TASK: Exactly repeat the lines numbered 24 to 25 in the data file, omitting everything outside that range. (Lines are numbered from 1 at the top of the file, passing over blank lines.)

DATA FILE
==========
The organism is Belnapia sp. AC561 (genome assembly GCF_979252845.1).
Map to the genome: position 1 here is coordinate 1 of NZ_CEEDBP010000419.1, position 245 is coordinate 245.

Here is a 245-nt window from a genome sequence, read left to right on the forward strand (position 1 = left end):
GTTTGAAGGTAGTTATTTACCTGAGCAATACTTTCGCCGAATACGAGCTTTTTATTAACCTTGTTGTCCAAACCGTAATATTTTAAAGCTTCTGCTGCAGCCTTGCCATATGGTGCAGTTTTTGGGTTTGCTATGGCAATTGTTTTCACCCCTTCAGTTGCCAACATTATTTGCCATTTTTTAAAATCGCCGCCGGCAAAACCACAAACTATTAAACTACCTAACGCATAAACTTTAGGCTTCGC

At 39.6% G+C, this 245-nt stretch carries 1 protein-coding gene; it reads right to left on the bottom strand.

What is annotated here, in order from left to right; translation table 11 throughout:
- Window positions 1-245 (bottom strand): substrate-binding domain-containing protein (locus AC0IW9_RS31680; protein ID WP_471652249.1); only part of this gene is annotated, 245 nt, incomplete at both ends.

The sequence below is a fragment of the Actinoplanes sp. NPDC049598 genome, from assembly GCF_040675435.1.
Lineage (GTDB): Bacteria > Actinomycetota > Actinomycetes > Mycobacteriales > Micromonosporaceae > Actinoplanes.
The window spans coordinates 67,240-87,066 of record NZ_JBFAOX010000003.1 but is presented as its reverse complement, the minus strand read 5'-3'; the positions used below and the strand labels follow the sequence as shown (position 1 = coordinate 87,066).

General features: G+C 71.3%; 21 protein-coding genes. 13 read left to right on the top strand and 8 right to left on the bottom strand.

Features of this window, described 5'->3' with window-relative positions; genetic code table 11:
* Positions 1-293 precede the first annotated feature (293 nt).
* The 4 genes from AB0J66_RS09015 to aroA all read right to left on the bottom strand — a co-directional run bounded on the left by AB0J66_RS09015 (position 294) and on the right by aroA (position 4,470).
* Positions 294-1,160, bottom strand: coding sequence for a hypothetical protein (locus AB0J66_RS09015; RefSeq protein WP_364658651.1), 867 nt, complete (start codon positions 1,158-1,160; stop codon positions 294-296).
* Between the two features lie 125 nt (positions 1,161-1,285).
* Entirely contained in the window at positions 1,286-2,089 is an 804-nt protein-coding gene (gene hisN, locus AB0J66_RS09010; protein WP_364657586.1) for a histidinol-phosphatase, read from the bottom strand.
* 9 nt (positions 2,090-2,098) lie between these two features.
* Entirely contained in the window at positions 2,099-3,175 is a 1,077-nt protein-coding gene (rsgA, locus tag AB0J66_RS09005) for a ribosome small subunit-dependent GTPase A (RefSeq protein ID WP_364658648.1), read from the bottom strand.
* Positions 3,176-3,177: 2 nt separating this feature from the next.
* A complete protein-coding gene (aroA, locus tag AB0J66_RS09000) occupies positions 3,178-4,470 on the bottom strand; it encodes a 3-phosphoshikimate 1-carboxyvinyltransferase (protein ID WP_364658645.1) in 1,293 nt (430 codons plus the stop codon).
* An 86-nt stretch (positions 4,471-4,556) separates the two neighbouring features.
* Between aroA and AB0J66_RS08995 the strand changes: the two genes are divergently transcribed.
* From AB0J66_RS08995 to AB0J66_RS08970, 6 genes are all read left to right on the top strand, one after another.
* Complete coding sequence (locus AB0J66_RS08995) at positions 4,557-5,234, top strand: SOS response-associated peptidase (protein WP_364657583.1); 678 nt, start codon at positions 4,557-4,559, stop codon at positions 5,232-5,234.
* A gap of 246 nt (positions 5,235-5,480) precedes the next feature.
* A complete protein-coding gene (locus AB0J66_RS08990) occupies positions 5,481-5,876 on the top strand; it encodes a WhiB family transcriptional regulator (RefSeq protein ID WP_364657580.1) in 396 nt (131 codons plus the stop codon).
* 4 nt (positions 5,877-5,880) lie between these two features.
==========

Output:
* From AB0J66_RS08995 to AB0J66_RS08970, 6 genes are all read left to right on the top strand, one after another.
* Complete coding sequence (locus AB0J66_RS08995) at positions 4,557-5,234, top strand: SOS response-associated peptidase (protein WP_364657583.1); 678 nt, start codon at positions 4,557-4,559, stop codon at positions 5,232-5,234.